Our daughter was born with a terrorist within.  A rare genetic disorder,  TSC causes benign tumors to grow in her vital organs, #Epilepsy, autism, and an endless list of other medical complications can occur across her lifetime.  It breeds fear and uncertainty; it steals any sense of safety and security for our daughter and for us, as her parents, raising her.  The goal of every terrorist is to make his/her victim’s world small and frightening.  TSC is different than a terrorist in there is no why and it has no goals, nevertheless there was a time it made our world very small and terrifying.TSC made our world small until I looked into the eyes of our daughter and saw past the terrorist, faced the primal fear of losing her, and reconnected to the love that drives the all encompassing horror of potential loss.

    The underbelly of the beast remains and the only difference is that I approach it with love and steadfast resolve:  I refuse to teach her to live in fear; I refuse to live in fear; I refuse to make our world small.

    The lesson is universal, whether the terrorist is inside one’s self or in the world at large.  There is fear and uncertainty across the spectrum–from terminal illness, to mental illness, to #ChronicIllness; to hate groups, divisive political groups, or the threat of lone criminals.  There will always be things in life in which we have an utter and complete lack of control.

    The solution is acceptance of the very fact that we do not have control of everything.  It is to stare in the face of our fears and look past the terror to the wealth of pure humanity and love that remains in this world.  It is to embrace life and scream to the world:

    I refuse to live in fear.  I refuse to live small; I refuse to think small; I refuse to be small.  I refuse to let my world be small.

    I embrace life with love.

    Dawn Shaw

    Facial Reconstructive Surgery: Is Any Improvement Better Than No Improvement?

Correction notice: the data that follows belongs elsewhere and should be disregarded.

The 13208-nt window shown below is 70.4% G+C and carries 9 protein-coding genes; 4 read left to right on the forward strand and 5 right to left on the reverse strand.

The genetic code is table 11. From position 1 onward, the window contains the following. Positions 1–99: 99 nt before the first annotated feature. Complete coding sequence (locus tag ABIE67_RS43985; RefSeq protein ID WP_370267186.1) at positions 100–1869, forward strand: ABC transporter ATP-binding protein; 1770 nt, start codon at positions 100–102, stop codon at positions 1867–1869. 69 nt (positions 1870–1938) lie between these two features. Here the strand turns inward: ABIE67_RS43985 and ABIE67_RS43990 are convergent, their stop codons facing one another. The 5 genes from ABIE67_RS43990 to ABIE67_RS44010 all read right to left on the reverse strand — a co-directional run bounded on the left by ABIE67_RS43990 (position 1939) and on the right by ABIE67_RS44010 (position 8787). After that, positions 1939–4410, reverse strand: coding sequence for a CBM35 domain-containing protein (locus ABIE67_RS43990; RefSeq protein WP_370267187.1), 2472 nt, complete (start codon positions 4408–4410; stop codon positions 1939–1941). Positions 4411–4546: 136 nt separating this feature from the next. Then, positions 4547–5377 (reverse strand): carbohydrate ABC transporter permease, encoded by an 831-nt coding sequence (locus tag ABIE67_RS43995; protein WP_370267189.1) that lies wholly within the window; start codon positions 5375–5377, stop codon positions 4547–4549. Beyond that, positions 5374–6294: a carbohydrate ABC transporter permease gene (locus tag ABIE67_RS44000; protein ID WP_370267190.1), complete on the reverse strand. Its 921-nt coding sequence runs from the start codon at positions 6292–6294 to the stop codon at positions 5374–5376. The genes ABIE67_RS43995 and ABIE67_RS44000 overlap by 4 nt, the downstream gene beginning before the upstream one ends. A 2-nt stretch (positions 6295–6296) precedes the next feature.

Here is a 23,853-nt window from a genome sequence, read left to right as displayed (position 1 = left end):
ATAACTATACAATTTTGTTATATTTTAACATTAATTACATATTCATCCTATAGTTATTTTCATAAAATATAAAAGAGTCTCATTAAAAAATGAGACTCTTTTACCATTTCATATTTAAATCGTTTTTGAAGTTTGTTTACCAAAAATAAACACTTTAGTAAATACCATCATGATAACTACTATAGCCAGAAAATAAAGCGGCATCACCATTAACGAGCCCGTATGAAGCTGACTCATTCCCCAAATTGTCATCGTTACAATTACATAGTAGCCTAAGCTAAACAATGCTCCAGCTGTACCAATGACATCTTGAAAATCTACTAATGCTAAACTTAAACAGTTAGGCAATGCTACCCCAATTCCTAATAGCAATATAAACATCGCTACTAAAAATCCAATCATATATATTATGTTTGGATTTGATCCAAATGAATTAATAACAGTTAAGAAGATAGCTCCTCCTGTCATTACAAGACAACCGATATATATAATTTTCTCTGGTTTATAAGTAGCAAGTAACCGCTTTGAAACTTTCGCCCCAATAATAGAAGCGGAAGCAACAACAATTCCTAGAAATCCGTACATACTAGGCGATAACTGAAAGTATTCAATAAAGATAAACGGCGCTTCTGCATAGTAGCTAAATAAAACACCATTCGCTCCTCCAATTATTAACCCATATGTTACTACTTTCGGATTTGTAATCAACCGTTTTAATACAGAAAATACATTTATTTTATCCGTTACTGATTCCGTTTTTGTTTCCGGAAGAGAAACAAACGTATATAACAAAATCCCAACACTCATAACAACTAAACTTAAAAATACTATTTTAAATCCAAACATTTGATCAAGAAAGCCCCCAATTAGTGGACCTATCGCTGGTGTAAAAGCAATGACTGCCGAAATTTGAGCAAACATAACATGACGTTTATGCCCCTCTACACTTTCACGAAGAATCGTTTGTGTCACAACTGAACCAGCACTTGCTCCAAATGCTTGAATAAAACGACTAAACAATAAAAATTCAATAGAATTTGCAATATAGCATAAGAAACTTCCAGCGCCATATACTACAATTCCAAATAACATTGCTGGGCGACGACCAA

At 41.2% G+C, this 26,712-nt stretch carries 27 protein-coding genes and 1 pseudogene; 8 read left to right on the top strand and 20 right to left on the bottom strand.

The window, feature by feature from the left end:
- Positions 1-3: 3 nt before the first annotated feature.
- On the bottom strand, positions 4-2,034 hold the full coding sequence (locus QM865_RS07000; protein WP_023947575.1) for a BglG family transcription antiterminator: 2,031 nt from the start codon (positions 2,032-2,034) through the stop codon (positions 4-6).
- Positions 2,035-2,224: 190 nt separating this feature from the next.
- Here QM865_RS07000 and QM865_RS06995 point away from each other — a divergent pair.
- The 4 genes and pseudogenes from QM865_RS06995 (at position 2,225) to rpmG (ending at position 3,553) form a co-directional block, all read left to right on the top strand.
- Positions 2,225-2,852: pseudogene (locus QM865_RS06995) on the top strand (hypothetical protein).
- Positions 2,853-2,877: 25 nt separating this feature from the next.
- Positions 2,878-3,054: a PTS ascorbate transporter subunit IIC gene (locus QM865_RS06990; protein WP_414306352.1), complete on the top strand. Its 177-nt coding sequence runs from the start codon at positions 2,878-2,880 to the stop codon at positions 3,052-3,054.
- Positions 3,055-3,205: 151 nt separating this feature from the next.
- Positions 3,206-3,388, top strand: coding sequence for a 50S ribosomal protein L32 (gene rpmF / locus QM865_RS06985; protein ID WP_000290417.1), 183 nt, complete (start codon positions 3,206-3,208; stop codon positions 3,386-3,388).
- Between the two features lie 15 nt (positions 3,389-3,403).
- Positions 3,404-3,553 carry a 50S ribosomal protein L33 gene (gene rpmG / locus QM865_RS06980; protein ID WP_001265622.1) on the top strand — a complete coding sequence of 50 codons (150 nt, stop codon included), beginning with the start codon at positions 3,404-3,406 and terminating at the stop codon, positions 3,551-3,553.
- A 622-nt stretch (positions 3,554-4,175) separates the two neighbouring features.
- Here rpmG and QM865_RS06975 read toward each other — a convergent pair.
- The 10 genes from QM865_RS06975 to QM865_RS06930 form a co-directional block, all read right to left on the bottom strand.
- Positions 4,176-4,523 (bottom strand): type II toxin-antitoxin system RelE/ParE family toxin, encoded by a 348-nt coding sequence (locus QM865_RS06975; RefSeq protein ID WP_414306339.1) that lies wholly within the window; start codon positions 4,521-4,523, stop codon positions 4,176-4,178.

When it comes to facial reconstructive surgery, it’s not like I can just say “please put it all back” if I am unhappy with the result. When the producer of “Body Bizarre,” the show that shot a segment about me to air later this year, asked me if I’d be willing to do a consultation with a surgeon regarding facial reconstructive surgery, I was reluctant. But curiosity quickly got the better of me. A little back story: I was born with a benign but fast-growing tumor that threatened my airway. It was deeply embedded, so removing it meant taking out bone, nerve and muscle as well, leaving the left half of my face paralyzed. I had a number of reconstructive and cosmetic surgeries during my youth. It’s been 29 years since my last facial reconstructive surgery. I quit having them because when I was 21, the one I had went terribly wrong. I woke up in intensive care with a tube down my throat that was holding my airway open so it wouldn’t swell shut. After that horrific experience, I determined that the infinitesimal improvements made by each procedure did not justify the physical and emotional cost. Therefore, I needed to accept my appearance as it was and move on with my life. Over the intervening years, I’ve learned not only to accept but also embrace how I look. But medical science has advanced and I am always open to discussion, so at the behest of the TV show, the appointment was set up. The producer had done some research, and the surgeon I was to see came highly recommended. There were six of us in the tiny examining room that day: me, my husband Ian, the surgeon, his associate, their intern and the videographer from the TV show. After some poking and prodding, demonstrations of movement (or lack thereof) in my face and shoulders, and a lot of discussion, the surgeon made his recommendations. His first option involved a pretty major procedure. [Paraphrasing] “We would take a muscle from your thigh and transplant it to the left side of your face.” I was quick to interject. “Well, you’d have to take it from the right thigh because they’ve already taken one from the left thigh. But then at least both sides would match!” “We’d have to connect it to a working muscle in order to animate it,” he continued, “and since the masseter muscle on that side is missing, we would have to use one in either your neck or shoulder.” “Um, so what you’re saying is that I’d have to shrug my shoulders to smile?” “At first, yes, but by doing exercises and training the muscle over time, most of our patients are able to activate it automatically. They no longer have to consciously shrug — it becomes more involuntary. Here, let me show you what it would look like.” With that, he positioned me in front of a mirror, stood behind me and gently pulled up the left lip. It made my mouth rounder in its relaxed state, but all I could see was that my front teeth were fully exposed and prominent. I did not say this aloud, but I thought to myself: So basically there would be a gaping hole in my right thigh, I’d have to shrug my shoulders to smile and I’d look like a woodchuck. Plus it is a six-hour procedure and would keep me in the hospital for approximately four days. Add to that a significant recovery time with limited ability to take care of my horses, let alone ride. “I really think it would be a great improvement for you,” the surgeon insisted. “It would not only improve symmetry, but would really improve your speech and your ability to eat.” My speech is fine… and I really don’t get how it will improve my eating since it won’t add teeth or improve connectivity on the left side. But that’s just it. The surgeon has the ideology lots of people seem have — that any improvement is better than no improvement. If it can be done, then it should be done, and he sincerely believes he’d be doing great things for me. I’ve had a number of people suggest to me that additional surgery can really “help” me, sometimes even giving me the name of a surgeon I should contact. As stated in my new book, “Facial Shift, Adjusting to an Altered Appearance,” people don’t understand it can take just an infinitesimal amount of asymmetry for it to be noticeable that someone is “different.” The degree of difference matters little. I’ve opted out of this particular procedure. It’s too invasive, and the outcome too nebulous. Most significantly, the thought of it fills me with dread, not optimism. If I were 16, I might well go for it. In fact, up until the surgery at age 21, I went along with doing surgeries because I understood this was the thing to do. Until the one nearly killed me, I never gave much thought to stopping. Now, however, as I near age 50, I’m used to this face in the mirror. I don’t want to look in the mirror and not see me, or worse yet, a face that looks worse, not better. It’s not like I can just say “please put it all back” if I am unhappy with the result. I am not opposed to the concept of surgery, especially if it can improve something that causes discomfort or fixes something that might cause potential problems in the future. In fact, I have elected to go ahead with the surgeon’s second option, which is a much less extensive procedure. My left eye doesn’t close all the way, so it gets dry and irritated. It tears up, often dripping down my face. While I do not seem to have a problem with eye infections, that is certainly a possibility, increasingly so as I get older. The surgeon will take a tendon from my wrist and use that to pull up the sagging lid below my left eye. He will then insert a gold weight in my upper eyelid. When I expressed concern that it would pull my eyelid down, he said the muscle that keeps the eye open is working, so that won’t be an issue. The hope is that by bringing the lower lid up and weighing the upper lid down, the two would more effectively meet, allowing more protection for the eye. What it will not do is restore my ability to blink that eye. It helped my decision that this is a two-hour outpatient procedure. The worst part will likely be the incision in my wrist, for which I’ll have to lay off horse handling and horse chores for two to three weeks. I hope it works, but after all the surgeries that failed to meet expectations, I’m not overly emotionally invested. But I figured if it makes my eye more comfortable and causes less irritation and dripping, it’s worth a shot. My takeaway is that it’s OK to be OK with who you are and how you look. Anything you doundertake should be for yourself and no one else. The procedure involving my eye may slightly improve my appearance. But I don’t really care about that. Follow this journey on Facing Up to It.